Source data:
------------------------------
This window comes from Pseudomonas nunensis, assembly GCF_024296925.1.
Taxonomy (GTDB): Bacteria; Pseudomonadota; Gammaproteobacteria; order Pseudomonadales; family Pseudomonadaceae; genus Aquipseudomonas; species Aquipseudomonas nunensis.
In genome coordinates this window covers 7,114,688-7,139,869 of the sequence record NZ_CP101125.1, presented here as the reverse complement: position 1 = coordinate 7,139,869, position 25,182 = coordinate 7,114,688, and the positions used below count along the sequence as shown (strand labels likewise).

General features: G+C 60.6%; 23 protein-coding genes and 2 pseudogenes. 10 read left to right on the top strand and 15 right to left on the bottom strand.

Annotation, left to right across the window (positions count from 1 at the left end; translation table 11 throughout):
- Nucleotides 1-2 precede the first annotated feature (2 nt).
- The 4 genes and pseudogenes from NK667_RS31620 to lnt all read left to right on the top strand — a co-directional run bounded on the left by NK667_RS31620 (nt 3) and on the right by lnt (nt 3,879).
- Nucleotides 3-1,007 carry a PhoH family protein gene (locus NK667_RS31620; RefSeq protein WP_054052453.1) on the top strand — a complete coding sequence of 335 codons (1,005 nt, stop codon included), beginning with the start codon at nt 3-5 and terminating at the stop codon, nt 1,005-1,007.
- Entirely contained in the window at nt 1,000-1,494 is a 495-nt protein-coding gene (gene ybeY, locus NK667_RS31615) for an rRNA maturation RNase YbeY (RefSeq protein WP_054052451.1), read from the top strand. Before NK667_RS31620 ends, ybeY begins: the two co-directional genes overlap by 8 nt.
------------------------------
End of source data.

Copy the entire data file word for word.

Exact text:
This window comes from Pseudomonas nunensis, assembly GCF_024296925.1.
Taxonomy (GTDB): Bacteria; Pseudomonadota; Gammaproteobacteria; order Pseudomonadales; family Pseudomonadaceae; genus Aquipseudomonas; species Aquipseudomonas nunensis.
In genome coordinates this window covers 7,114,688-7,139,869 of the sequence record NZ_CP101125.1, presented here as the reverse complement: position 1 = coordinate 7,139,869, position 25,182 = coordinate 7,114,688, and the positions used below count along the sequence as shown (strand labels likewise).

General features: G+C 60.6%; 23 protein-coding genes and 2 pseudogenes. 10 read left to right on the top strand and 15 right to left on the bottom strand.

Annotation, left to right across the window (positions count from 1 at the left end; translation table 11 throughout):
- Nucleotides 1-2 precede the first annotated feature (2 nt).
- The 4 genes and pseudogenes from NK667_RS31620 to lnt all read left to right on the top strand — a co-directional run bounded on the left by NK667_RS31620 (nt 3) and on the right by lnt (nt 3,879).
- Nucleotides 3-1,007 carry a PhoH family protein gene (locus NK667_RS31620; RefSeq protein WP_054052453.1) on the top strand — a complete coding sequence of 335 codons (1,005 nt, stop codon included), beginning with the start codon at nt 3-5 and terminating at the stop codon, nt 1,005-1,007.
- Entirely contained in the window at nt 1,000-1,494 is a 495-nt protein-coding gene (gene ybeY, locus NK667_RS31615) for an rRNA maturation RNase YbeY (RefSeq protein WP_054052451.1), read from the top strand. Before NK667_RS31620 ends, ybeY begins: the two co-directional genes overlap by 8 nt.